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Consider the topological spaces $A \subseteq X$. Identify the quotient space $X/A$ as a more familiar topological space and prove its homeomorphic.

$X = \mathbb{R}$ and $A = \mathbb{Z}$

My thought was that $X/A$ is homeomorphic to a circle. Is this the right idea? If it is, would I use $f(t) = e^{2\pi i t}$?

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In topology, $X/A$ generally means the space you get from $X$ by gluing together all the elements of $A$. That is very much not a circle here. – Chris Eagle Feb 26 '13 at 21:50
But if you mean the quotient group with its natural quotient topology, then yes. – Chris Eagle Feb 26 '13 at 21:50
Careful. Normally, when $A\subset X$ and we then take the quotient $X/A$, we mean that every element of $A$ is identified to a point. What you are describing seems to be the orbitspace construction given by the integer translation action of $\mathbb{Z}$ on $\mathbb{R}$. These are NOT the same space. Confusingly they have the same notation. The space given by identifying $\mathbb{Z}$ in $\mathbb{R}$ is the countably infinite bouquet of circles. – Dan Rust Feb 26 '13 at 21:51
Ahhh.. I see the point – Berci Feb 26 '13 at 21:51
Hmm I seem to be getting mixed thoughts on this problem. Would it help to know that this is the quotient topology? – user64013 Feb 26 '13 at 21:55

My apologies for my initial comment: I was thinking about algebra, not topology.

If you identify $\Bbb Z$ to a point, the open intervals between consecutive integers remain distinct. Each interval $[n,n+1)$ is (so to speak) bent around into a circle, and all the circles have one point in common, the integer point. You get the same space if you take $\Bbb Z\times S^1$, where $S^1$ is the unit circle, fix a point $p\in S^1$, and identify the set $\Bbb Z\times\{p\}$ to a point. Think of a book with a page for each integer. Cut away all of each page except a circle tangent to the spine of the book at the centre of the spine. The resulting object is your space.

Added: If you make the circles different sizes, you can also visualize it in the plane:

enter image description here

(This is Wikipedia’s picture of the Hawai`ian earring.)

Note, however, that you have to take this visualization with a grain of salt: if you view it a subspace of the plane with the subspace topology, you find that the points on the $x$-axis converge to the origin, while the points at the centres of the intervals $[n,n+1)$ do not converge to the common point of the quotient $\Bbb R/\Bbb Z$. A better picture would have the circles expanding outward, with larger and larger radii, instead of contracting inward, but so far I’ve not found a suitable picture.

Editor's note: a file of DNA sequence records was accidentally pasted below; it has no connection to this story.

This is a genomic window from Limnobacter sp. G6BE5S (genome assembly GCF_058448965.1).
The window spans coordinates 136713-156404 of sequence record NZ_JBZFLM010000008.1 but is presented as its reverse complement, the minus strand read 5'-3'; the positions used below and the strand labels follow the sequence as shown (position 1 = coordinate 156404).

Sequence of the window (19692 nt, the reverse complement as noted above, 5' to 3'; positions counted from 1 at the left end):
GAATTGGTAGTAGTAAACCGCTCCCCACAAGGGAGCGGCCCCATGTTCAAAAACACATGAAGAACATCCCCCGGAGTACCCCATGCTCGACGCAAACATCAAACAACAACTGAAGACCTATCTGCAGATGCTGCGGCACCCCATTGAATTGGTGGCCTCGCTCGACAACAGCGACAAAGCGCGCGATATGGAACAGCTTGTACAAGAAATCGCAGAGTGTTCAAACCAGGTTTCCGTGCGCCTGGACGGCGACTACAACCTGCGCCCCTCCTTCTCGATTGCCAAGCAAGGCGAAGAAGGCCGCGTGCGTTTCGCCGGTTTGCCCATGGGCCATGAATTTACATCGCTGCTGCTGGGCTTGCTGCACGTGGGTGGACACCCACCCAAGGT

Added2: And even with the better picture, you need to be careful, because the quotient space still does not have the same topology as the subset of the plane: it is not first countable at the origin (the point corresponding to $\Bbb Z$). Any subset of $\Bbb R$ that contains an open interval around each integer yields a nbhd of the point corresponding to $\Bbb Z$ in the quotient, but not all of them yield nbhds of the origin in the subset of the plane consisting of those expanding circles. The circles are still a helpful tool for visualizing the quotient space, however.

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Well, if you did that with the book pages, all the circles clumped together would make a cylinder then wouldn't it? – user64013 Feb 26 '13 at 22:02
@user64013: Open the book and flap it! :-) – Brian M. Scott Feb 26 '13 at 22:02
Ahhhhhhh. Flapping implies a sphere. At least thats what I am visually getting. – user64013 Feb 26 '13 at 22:03
@user64013: You should visualize it with each page sticking out at a slightly different angle, so that two pages touch only at the one common point. – Brian M. Scott Feb 26 '13 at 22:04
The Hawaiian earring has a different topology than $\mathbb R/\mathbb Z$. For example, if you take the half-integers $n+1/2$, they don't converge to a point in $\mathbb R/\mathbb Z$, even though the middles of the circles converge to a point in the planar embedding above. – Grumpy Parsnip Feb 26 '13 at 22:16

Perfect (in case of topological groups and their quotients).

But, as Chris Eagle pointed out in the comment, purely topologically it is something else: all the points of $\Bbb Z$ are glued together to one new point but the other points remain. So, in that case, it is countably infinitely many circles glued together in one point.

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See comments on the question for why this is not perfect. – Dan Rust Feb 26 '13 at 21:53
Edited. $\,\,\!\!\,$ – Berci Feb 26 '13 at 21:55

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